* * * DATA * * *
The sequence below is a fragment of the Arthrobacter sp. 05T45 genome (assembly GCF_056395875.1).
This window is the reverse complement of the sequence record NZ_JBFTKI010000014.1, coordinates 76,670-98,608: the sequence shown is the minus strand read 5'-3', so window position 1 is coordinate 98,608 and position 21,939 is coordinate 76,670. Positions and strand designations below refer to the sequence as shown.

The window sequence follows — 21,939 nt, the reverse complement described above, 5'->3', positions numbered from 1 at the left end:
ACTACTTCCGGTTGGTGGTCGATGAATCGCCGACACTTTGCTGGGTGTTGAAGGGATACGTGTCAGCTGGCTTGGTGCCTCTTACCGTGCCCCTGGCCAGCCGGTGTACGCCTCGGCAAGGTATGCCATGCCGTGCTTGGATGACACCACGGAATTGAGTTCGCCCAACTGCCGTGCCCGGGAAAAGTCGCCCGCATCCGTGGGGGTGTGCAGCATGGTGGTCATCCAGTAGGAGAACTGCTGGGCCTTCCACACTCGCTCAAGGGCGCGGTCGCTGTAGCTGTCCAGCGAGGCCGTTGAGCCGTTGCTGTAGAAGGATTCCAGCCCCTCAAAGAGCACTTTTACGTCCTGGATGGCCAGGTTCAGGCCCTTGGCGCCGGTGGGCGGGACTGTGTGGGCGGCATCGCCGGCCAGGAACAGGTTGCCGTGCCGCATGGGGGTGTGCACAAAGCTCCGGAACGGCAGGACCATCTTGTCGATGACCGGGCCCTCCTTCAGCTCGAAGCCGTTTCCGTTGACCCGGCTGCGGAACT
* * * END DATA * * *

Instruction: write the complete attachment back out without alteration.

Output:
The sequence below is a fragment of the Arthrobacter sp. 05T45 genome (assembly GCF_056395875.1).
This window is the reverse complement of the sequence record NZ_JBFTKI010000014.1, coordinates 76,670-98,608: the sequence shown is the minus strand read 5'-3', so window position 1 is coordinate 98,608 and position 21,939 is coordinate 76,670. Positions and strand designations below refer to the sequence as shown.

The window sequence follows — 21,939 nt, the reverse complement described above, 5'->3', positions numbered from 1 at the left end:
ACTACTTCCGGTTGGTGGTCGATGAATCGCCGACACTTTGCTGGGTGTTGAAGGGATACGTGTCAGCTGGCTTGGTGCCTCTTACCGTGCCCCTGGCCAGCCGGTGTACGCCTCGGCAAGGTATGCCATGCCGTGCTTGGATGACACCACGGAATTGAGTTCGCCCAACTGCCGTGCCCGGGAAAAGTCGCCCGCATCCGTGGGGGTGTGCAGCATGGTGGTCATCCAGTAGGAGAACTGCTGGGCCTTCCACACTCGCTCAAGGGCGCGGTCGCTGTAGCTGTCCAGCGAGGCCGTTGAGCCGTTGCTGTAGAAGGATTCCAGCCCCTCAAAGAGCACTTTTACGTCCTGGATGGCCAGGTTCAGGCCCTTGGCGCCGGTGGGCGGGACTGTGTGGGCGGCATCGCCGGCCAGGAACAGGTTGCCGTGCCGCATGGGGGTGTGCACAAAGCTCCGGAACGGCAGGACCATCTTGTCGATGACCGGGCCCTCCTTCAGCTCGAAGCCGTTTCCGTTGACCCGGCTGCGGAACT